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they seem to have been considered as a new country by Bettencourt, an officer in the service of Charles the Sixth of France, who, in 1402, arrived amongst them: the nam tives however could give no account of their origin; on the contrary, they had no idea that any other country existed.

These islands are twelve in number, of which the most remarkable is Teneriffe, so called from two native words, expressing a white mountain : and in fact this island presents a very lofty conical mountain called the Peak, crowned with perpetual snow, with a crater in the summit, from whence, in former times, have issued torrents of liquid matter and showers of ashes; and even at this day hot sul phureous vapours are continually emitted. These islands produce wheat and barley; but the famous Canary wine is chiefly drawn from Teneriffe and Palma, which also yield Sugar. The chief town of these isles is Palma, in the island of Canaria, but Teneriffe is the most populous island.

Madeira.—This is the principal island of a cluster, situated in W. long. 16', and between 32° and 330 of N. lat. about 300 miles from the nearest point of Africa. This island was named Madeira by the Portugueze, from the abundance of timber on it; but the want of timber is now a great defect. The island is in length about 54 miles, and in breadth about 20. The chief town is Funchal, with an open road for ships on the south side: the whole inhabitants are reckoned about 64,000. The interior of the country consists of ranges of lofty mountains, visible 50 miles off at sea. The grand production of Madeira is wine, of which the richest sort is called Malmsey, by a corruption of Malvasia, the naine of the place in the island of Crete whence the vines were originally drawn. The vines are commonly supported on lattices made of reeds to prevent the grapes from resting on the ground, and to this precaution much of the excellency of the wine is ascribed. The chief trade of Madeira is with the Englislı, who an

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nually export from ten to twelve thousand pipes of wine ; the remainder of the vintage, seven or eight thousand pipes, being consumed in the country.

AMERICA.

This grand division of the earth extends from the unknown regions in the vicinity of the North Poles, in latitude 70° to the outer extremity of Terra del Fuego in S. lat. 55o. 58', a distance from N. to S. of 126", or 7,560 geographic miles,

The discovery of this quarter of the globe is due to the celebrated Christopher Colon, Colombo, or, according to the Latin mode of expression, Columbus, believed to have been a native of the territory of Ferrara in Italy, but employed in the service of Genoa, from which circumstance he is usually called a Genoese.

According to the general opinion of geographers, Asia was extended eastward much beyond its true limits; so that the distance round to the western shores of Europe and Africa, was believed to be much less than it is in reality. This consideration, united with a number of detached observations, seeming to indicate the existence of land, within the reach of no long navigation to the westward of the old world, led Columbo to suppose, that by steering his course in that direction across the Atlantic ocean, he might open up a short and speedy conveyance to India and the other quarters of the cast, from which vast treasures had for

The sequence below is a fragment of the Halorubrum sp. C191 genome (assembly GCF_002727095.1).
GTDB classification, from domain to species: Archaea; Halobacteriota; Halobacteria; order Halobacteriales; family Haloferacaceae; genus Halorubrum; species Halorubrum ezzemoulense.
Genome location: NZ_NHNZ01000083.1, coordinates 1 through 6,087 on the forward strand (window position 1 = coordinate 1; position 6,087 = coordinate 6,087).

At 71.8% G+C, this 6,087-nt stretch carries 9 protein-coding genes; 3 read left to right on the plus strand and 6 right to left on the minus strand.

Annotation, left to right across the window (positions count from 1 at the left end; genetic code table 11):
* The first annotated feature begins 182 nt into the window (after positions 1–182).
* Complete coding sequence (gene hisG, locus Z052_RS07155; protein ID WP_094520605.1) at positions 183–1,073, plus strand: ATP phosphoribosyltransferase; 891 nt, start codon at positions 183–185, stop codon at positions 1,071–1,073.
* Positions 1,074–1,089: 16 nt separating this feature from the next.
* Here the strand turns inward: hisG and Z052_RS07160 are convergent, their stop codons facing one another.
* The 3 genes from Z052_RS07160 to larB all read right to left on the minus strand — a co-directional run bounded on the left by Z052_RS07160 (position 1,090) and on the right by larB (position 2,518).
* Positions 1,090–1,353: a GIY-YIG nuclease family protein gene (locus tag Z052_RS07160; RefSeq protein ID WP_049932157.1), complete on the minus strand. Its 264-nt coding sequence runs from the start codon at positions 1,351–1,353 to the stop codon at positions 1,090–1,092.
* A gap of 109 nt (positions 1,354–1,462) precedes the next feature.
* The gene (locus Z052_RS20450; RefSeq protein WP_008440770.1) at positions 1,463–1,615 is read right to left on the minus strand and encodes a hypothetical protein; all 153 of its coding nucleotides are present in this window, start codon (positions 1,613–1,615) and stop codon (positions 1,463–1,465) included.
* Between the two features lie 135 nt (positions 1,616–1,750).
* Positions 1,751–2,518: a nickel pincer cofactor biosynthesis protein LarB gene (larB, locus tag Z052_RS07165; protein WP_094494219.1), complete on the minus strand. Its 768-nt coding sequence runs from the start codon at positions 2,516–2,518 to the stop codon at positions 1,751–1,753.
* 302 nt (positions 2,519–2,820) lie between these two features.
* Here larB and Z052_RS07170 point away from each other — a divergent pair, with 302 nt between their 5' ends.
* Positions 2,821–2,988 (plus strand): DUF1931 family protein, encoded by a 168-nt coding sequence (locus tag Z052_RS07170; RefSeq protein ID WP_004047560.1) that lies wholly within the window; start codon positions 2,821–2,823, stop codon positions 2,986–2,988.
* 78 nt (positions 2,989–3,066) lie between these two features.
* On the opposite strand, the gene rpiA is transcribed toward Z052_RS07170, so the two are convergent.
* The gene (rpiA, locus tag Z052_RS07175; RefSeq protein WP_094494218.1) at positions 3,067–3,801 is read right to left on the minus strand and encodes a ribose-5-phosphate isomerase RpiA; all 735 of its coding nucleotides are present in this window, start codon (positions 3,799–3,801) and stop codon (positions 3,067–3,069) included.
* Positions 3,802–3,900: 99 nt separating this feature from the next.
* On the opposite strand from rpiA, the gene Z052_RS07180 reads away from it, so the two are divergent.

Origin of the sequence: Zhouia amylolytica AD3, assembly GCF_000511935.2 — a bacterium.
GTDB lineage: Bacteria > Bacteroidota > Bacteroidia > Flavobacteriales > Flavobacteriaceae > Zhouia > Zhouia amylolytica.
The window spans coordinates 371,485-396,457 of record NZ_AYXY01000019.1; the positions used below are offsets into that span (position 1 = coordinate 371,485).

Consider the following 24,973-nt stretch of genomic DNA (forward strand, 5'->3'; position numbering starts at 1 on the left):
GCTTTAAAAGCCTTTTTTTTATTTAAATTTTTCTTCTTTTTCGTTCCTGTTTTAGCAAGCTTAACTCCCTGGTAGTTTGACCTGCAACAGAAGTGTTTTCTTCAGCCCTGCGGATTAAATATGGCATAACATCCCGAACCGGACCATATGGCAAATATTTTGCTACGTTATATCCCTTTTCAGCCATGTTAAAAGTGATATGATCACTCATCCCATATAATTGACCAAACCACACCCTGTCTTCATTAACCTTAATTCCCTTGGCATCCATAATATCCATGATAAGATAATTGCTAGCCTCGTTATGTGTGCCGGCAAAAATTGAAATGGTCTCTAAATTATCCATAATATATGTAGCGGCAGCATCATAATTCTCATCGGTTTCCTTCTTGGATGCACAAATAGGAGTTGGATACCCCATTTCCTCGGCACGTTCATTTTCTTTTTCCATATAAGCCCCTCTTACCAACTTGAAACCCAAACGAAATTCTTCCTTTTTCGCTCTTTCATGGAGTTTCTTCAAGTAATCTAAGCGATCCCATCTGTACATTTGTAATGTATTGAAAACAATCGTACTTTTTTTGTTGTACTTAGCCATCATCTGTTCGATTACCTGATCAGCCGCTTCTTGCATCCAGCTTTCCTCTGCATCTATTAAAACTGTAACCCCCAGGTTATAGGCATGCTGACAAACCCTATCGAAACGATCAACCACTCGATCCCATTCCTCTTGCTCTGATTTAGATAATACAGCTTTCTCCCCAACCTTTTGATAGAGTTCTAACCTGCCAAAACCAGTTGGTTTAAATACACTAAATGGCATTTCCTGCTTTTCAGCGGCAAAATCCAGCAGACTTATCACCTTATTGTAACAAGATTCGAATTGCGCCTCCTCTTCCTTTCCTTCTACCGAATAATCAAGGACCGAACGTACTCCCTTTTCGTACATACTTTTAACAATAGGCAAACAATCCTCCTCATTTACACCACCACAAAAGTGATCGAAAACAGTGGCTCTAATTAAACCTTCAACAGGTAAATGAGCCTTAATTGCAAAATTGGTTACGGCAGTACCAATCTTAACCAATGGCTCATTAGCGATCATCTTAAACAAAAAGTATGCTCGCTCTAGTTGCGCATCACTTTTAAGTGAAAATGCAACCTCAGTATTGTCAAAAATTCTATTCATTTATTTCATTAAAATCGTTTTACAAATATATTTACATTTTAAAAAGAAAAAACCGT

ages been brought over land to Europe. He submitted ineffectually bis ideas and projects to the Genoese, to France, to England, to Portugal, at last Spain entering into his views, furnished him with a few ships, with which, sailing on the 3d of August 1492, and holding a course in general westerly

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he on the 12th of the following October discovered Guanahani, or Cat island, one of the Bahama groupe in N. lat. 24° Long before this expedition, however, some of the northern parts of America were known to adventurers from Norway, who in the end of the tenth, and beginning of the eleventh centuries, seem to have visited the coasts of Greenland and Labrador, or Newfoundland.

In the year 1499, a Spanish officer, who had accompanied Colombo in his second voyage to America, was entrusted with a similar expedition, carrying with him Americo Vespucci, of Florence, a man of eminent nautical skill, who on his return to Europe, published an account of his discoveries, and to him, by a strange caprice, has been granted the privilege of conferring his name on the newly found vast western continent.

America is divided into two grand portions, the north and the south, connected together by a long irregular isthmus, in the narrowest place, not above 30 miles in breadth. The extent of North America from N. to S. between lat. 10° aud 70° is about 3,600 geographic miles, but that from the most westerly point on the narrow strait, separating it from Asia to the eastward, is somewhat greater.

From the variety of position in latitude, the climate of N. America comprehends every modification of temperature: in general, however, it has been observed, that the heat of summer, and the cold of winter, are much more intense than those of corresponding latitudes in the old continent. The sudden and violent transitions from the one extreme of temperature to the other, are another singularity of the American climate. The north west winds, passing over wide tracts of desert, lake, and forest, always produce the greatest cold.

As far as this part of the continent has been examined, there are no mountains to be compared in elevation with even those of Europe. The most remarkable chain, called

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